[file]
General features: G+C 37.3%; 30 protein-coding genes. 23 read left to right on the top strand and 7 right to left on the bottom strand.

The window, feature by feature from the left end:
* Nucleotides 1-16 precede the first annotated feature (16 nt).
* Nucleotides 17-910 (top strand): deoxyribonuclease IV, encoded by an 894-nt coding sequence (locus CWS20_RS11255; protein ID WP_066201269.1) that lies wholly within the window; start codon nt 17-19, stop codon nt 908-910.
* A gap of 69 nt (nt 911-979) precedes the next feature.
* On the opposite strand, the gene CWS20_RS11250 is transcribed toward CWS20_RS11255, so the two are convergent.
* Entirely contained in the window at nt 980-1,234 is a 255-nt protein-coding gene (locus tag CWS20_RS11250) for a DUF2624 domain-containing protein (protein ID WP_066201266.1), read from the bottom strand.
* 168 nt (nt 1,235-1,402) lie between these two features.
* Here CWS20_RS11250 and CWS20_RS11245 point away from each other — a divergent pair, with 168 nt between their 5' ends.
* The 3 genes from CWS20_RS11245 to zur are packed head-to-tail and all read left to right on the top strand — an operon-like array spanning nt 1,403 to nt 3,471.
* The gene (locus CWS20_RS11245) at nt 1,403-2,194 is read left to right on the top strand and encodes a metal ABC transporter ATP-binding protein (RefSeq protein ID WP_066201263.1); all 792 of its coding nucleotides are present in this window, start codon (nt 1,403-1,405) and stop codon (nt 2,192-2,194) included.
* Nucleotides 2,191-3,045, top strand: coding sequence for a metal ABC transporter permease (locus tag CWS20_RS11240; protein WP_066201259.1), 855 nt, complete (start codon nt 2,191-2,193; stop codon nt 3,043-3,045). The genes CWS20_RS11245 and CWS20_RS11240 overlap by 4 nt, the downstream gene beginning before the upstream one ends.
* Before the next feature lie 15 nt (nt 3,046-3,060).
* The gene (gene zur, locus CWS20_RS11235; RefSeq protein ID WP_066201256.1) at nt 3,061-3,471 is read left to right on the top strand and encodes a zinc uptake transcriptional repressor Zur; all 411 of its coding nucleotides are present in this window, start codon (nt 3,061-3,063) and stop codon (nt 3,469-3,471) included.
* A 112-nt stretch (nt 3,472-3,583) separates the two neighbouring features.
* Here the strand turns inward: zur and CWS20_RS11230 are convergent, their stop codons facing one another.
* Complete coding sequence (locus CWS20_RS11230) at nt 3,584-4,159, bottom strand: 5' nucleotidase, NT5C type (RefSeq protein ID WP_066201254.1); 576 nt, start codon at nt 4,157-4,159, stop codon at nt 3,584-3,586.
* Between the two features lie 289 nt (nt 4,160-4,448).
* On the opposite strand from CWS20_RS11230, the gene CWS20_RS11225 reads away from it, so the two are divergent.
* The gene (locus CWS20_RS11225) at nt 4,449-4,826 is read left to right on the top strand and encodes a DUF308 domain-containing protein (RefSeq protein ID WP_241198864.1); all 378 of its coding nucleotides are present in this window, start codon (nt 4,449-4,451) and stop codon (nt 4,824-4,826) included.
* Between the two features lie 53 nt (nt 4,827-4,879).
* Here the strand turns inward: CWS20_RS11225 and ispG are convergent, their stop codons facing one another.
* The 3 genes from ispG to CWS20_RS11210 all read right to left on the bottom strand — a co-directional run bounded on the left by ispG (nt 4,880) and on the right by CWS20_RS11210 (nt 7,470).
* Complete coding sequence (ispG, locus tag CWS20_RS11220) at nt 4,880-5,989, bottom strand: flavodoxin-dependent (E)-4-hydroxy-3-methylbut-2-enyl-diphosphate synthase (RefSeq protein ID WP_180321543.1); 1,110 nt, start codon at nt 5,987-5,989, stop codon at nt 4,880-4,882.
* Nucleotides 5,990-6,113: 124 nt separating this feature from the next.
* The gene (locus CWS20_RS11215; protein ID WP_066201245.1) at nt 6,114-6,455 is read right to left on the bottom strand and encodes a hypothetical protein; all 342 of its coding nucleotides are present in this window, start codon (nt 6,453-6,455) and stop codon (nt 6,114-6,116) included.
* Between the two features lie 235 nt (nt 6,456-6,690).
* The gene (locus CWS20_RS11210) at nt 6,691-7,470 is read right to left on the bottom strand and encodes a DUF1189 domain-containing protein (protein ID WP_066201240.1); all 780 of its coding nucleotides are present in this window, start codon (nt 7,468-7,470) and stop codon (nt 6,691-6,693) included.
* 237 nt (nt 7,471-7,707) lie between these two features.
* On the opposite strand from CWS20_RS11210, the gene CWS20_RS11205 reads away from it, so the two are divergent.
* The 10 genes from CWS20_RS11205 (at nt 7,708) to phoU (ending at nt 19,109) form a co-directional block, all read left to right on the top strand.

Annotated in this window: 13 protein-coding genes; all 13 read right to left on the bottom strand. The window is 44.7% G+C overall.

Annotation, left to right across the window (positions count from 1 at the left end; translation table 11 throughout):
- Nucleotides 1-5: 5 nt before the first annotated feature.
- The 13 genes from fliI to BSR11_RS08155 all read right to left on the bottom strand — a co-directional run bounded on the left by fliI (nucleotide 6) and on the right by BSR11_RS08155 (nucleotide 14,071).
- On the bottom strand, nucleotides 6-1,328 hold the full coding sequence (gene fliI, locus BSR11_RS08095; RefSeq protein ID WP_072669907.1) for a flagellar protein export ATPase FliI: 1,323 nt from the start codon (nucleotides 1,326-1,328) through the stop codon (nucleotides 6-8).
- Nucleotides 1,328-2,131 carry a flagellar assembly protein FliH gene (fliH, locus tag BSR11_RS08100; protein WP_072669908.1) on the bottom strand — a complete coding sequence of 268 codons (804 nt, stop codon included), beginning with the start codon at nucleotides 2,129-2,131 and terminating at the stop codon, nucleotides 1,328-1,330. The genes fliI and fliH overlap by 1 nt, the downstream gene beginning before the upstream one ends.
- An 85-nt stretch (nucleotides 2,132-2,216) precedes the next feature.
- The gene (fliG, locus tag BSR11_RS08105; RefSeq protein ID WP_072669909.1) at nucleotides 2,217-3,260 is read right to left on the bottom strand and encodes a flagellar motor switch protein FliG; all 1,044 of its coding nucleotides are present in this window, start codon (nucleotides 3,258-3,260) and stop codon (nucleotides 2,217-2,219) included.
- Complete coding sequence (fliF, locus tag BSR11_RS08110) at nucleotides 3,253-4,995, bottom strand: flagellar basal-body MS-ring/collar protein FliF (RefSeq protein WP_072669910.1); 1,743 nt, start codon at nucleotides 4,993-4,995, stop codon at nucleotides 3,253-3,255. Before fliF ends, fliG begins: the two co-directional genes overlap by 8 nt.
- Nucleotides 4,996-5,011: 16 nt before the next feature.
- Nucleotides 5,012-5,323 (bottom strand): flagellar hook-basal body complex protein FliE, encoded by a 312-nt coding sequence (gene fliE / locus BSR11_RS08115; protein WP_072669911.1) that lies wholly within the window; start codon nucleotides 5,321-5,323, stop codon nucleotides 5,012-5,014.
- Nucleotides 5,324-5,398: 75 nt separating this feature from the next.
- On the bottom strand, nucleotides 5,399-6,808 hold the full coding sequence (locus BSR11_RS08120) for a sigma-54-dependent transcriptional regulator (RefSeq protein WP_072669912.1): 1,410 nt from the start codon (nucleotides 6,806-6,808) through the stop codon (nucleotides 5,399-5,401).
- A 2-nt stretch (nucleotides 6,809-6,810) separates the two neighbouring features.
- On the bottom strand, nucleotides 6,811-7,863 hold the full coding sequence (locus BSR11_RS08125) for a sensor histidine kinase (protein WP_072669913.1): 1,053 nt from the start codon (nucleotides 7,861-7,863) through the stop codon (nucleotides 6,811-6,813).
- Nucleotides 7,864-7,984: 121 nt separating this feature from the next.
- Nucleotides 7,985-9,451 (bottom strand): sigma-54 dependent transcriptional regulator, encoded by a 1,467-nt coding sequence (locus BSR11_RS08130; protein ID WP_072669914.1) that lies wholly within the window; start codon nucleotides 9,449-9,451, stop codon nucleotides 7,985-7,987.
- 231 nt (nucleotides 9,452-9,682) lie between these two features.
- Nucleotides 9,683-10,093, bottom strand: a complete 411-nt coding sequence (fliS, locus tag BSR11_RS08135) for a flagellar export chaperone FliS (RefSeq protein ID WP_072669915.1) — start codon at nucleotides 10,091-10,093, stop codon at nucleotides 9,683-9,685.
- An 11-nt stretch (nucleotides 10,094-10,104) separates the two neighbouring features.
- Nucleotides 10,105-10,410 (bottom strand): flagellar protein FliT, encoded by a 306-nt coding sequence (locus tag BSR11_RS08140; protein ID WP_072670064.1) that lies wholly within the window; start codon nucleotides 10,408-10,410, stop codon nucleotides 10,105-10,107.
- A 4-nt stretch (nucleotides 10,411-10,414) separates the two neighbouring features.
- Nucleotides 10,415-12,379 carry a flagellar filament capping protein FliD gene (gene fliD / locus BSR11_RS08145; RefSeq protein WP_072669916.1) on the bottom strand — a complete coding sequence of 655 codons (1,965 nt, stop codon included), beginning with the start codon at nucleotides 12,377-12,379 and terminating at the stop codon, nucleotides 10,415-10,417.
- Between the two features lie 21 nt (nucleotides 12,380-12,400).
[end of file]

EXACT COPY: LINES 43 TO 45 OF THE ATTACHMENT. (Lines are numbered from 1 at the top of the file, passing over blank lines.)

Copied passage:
- Nucleotides 5,324-5,398: 75 nt separating this feature from the next.
- On the bottom strand, nucleotides 5,399-6,808 hold the full coding sequence (locus BSR11_RS08120) for a sigma-54-dependent transcriptional regulator (RefSeq protein WP_072669912.1): 1,410 nt from the start codon (nucleotides 6,806-6,808) through the stop codon (nucleotides 5,399-5,401).
- A 2-nt stretch (nucleotides 6,809-6,810) separates the two neighbouring features.